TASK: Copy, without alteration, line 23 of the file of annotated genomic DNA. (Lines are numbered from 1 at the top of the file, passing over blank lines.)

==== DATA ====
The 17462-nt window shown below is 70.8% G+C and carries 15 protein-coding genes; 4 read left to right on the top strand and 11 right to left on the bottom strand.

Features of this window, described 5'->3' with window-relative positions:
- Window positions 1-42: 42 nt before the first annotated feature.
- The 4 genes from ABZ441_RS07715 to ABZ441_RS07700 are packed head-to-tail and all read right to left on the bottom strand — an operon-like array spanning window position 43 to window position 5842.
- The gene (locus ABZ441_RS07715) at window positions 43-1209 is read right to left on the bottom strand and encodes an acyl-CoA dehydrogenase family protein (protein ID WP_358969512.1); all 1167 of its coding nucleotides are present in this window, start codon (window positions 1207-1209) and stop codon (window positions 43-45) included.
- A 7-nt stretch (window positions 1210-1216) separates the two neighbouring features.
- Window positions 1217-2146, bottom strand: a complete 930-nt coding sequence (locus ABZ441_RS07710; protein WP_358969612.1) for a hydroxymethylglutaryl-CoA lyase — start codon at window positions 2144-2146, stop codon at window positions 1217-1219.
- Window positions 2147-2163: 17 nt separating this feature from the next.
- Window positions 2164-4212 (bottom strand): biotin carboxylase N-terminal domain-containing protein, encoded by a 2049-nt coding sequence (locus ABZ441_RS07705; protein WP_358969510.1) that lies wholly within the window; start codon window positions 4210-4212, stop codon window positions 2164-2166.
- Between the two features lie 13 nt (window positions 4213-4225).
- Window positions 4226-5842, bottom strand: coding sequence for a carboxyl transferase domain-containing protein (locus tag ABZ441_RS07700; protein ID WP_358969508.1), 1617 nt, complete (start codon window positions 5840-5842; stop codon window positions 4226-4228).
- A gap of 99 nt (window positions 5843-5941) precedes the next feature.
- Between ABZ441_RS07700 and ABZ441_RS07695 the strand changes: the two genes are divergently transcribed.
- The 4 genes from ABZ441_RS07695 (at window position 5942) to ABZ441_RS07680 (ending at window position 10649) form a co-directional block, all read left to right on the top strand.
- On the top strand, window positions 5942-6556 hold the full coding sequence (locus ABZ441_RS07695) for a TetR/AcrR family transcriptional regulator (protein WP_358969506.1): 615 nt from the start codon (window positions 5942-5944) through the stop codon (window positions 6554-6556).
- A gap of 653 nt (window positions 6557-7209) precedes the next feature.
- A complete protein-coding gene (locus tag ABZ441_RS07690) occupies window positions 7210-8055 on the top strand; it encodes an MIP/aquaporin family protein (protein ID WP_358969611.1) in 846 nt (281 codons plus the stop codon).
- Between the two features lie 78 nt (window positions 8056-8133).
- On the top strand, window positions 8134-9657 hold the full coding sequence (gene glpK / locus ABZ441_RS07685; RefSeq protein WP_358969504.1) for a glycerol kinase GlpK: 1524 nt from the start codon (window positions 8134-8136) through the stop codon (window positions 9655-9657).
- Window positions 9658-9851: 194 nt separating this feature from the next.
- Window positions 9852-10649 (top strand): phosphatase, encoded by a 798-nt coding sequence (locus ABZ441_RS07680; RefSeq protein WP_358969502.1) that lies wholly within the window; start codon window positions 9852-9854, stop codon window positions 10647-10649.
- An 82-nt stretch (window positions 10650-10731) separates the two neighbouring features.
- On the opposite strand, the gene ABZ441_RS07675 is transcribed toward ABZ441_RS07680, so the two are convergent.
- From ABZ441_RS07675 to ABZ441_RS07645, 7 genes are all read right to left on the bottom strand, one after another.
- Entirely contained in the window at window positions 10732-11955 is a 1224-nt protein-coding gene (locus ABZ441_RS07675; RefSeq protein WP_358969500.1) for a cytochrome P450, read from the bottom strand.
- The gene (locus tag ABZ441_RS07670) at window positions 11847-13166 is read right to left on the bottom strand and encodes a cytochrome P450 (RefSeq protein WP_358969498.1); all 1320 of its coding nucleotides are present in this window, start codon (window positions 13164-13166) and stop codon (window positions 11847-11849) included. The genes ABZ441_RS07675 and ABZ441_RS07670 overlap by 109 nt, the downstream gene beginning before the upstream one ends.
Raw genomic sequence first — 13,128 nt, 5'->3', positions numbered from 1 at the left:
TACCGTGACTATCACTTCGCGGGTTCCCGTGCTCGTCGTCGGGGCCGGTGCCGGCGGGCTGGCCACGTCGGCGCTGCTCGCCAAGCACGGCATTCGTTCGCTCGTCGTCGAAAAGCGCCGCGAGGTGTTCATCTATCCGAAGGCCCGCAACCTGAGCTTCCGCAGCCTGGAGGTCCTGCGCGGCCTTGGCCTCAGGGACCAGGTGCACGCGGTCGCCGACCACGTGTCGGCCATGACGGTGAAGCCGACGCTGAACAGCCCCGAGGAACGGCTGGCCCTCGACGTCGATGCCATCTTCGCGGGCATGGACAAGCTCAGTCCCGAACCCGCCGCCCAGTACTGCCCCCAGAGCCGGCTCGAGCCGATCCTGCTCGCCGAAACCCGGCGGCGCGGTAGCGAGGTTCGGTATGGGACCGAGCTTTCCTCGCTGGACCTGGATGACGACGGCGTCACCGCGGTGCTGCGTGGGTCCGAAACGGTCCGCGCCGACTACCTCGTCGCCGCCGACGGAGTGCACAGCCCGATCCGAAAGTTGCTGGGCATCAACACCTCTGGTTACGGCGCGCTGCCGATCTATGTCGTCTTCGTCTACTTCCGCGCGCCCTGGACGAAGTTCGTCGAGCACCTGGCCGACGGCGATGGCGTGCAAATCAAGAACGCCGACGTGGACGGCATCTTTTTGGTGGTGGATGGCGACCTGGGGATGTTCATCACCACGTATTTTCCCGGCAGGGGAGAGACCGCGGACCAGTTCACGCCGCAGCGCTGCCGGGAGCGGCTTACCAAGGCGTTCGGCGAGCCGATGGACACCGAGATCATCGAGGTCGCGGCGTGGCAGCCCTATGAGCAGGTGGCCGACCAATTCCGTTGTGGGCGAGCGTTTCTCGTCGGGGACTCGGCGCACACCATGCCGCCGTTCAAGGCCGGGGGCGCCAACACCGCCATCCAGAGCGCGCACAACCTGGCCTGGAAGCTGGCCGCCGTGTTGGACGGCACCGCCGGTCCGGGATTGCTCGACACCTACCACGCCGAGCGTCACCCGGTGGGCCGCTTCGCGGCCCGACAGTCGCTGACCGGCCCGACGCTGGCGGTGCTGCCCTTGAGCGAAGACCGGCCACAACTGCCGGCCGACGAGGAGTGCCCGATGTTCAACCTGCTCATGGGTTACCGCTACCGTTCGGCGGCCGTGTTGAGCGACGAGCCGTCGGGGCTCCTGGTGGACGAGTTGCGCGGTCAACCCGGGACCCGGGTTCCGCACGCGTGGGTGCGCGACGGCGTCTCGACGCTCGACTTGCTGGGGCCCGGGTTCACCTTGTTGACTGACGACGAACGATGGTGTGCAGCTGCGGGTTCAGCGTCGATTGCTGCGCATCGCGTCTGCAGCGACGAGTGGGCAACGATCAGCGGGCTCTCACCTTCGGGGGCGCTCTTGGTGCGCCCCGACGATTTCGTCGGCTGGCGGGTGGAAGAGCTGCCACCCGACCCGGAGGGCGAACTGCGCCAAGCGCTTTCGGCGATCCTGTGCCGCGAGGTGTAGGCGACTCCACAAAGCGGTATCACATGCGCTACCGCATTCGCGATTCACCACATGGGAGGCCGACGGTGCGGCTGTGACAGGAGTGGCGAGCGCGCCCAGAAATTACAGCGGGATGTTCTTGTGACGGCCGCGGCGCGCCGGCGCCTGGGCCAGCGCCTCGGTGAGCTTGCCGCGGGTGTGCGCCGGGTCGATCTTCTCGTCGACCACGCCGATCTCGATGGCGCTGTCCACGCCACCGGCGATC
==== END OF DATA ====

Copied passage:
- On the opposite strand, the gene ABZ441_RS07675 is transcribed toward ABZ441_RS07680, so the two are convergent.